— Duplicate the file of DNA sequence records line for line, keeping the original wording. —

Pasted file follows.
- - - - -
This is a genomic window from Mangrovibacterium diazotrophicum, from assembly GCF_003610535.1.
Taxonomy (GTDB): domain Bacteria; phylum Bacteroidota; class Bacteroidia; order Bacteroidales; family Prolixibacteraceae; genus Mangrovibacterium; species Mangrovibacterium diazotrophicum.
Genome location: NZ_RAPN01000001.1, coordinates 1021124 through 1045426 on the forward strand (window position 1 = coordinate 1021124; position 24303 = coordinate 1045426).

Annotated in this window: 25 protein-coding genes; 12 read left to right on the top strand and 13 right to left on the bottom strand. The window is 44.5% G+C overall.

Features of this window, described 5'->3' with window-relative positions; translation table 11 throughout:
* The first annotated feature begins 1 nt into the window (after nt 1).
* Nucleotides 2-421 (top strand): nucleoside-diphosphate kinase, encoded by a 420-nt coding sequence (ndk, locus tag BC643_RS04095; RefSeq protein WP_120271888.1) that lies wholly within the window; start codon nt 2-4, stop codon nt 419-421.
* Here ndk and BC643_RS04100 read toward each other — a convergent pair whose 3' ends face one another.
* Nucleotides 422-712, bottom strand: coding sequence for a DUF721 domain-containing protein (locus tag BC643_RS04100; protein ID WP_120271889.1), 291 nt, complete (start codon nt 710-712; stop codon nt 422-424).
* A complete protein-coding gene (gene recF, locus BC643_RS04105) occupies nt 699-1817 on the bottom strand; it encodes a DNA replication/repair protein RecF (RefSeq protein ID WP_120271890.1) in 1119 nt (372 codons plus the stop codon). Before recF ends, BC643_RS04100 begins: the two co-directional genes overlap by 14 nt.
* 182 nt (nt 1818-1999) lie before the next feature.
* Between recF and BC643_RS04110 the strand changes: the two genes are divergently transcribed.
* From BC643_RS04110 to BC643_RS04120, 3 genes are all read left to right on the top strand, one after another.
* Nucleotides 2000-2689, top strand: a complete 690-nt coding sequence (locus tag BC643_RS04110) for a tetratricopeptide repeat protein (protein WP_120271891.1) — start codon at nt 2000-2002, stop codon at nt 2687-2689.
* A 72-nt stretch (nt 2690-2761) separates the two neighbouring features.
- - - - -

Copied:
This is a genomic window from Mangrovibacterium diazotrophicum, from assembly GCF_003610535.1.
Taxonomy (GTDB): domain Bacteria; phylum Bacteroidota; class Bacteroidia; order Bacteroidales; family Prolixibacteraceae; genus Mangrovibacterium; species Mangrovibacterium diazotrophicum.
Genome location: NZ_RAPN01000001.1, coordinates 1021124 through 1045426 on the forward strand (window position 1 = coordinate 1021124; position 24303 = coordinate 1045426).

Annotated in this window: 25 protein-coding genes; 12 read left to right on the top strand and 13 right to left on the bottom strand. The window is 44.5% G+C overall.

Features of this window, described 5'->3' with window-relative positions; translation table 11 throughout:
* The first annotated feature begins 1 nt into the window (after nt 1).
* Nucleotides 2-421 (top strand): nucleoside-diphosphate kinase, encoded by a 420-nt coding sequence (ndk, locus tag BC643_RS04095; RefSeq protein WP_120271888.1) that lies wholly within the window; start codon nt 2-4, stop codon nt 419-421.
* Here ndk and BC643_RS04100 read toward each other — a convergent pair whose 3' ends face one another.
* Nucleotides 422-712, bottom strand: coding sequence for a DUF721 domain-containing protein (locus tag BC643_RS04100; protein ID WP_120271889.1), 291 nt, complete (start codon nt 710-712; stop codon nt 422-424).
* A complete protein-coding gene (gene recF, locus BC643_RS04105) occupies nt 699-1817 on the bottom strand; it encodes a DNA replication/repair protein RecF (RefSeq protein ID WP_120271890.1) in 1119 nt (372 codons plus the stop codon). Before recF ends, BC643_RS04100 begins: the two co-directional genes overlap by 14 nt.
* 182 nt (nt 1818-1999) lie before the next feature.
* Between recF and BC643_RS04110 the strand changes: the two genes are divergently transcribed.
* From BC643_RS04110 to BC643_RS04120, 3 genes are all read left to right on the top strand, one after another.
* Nucleotides 2000-2689, top strand: a complete 690-nt coding sequence (locus tag BC643_RS04110) for a tetratricopeptide repeat protein (protein WP_120271891.1) — start codon at nt 2000-2002, stop codon at nt 2687-2689.
* A 72-nt stretch (nt 2690-2761) separates the two neighbouring features.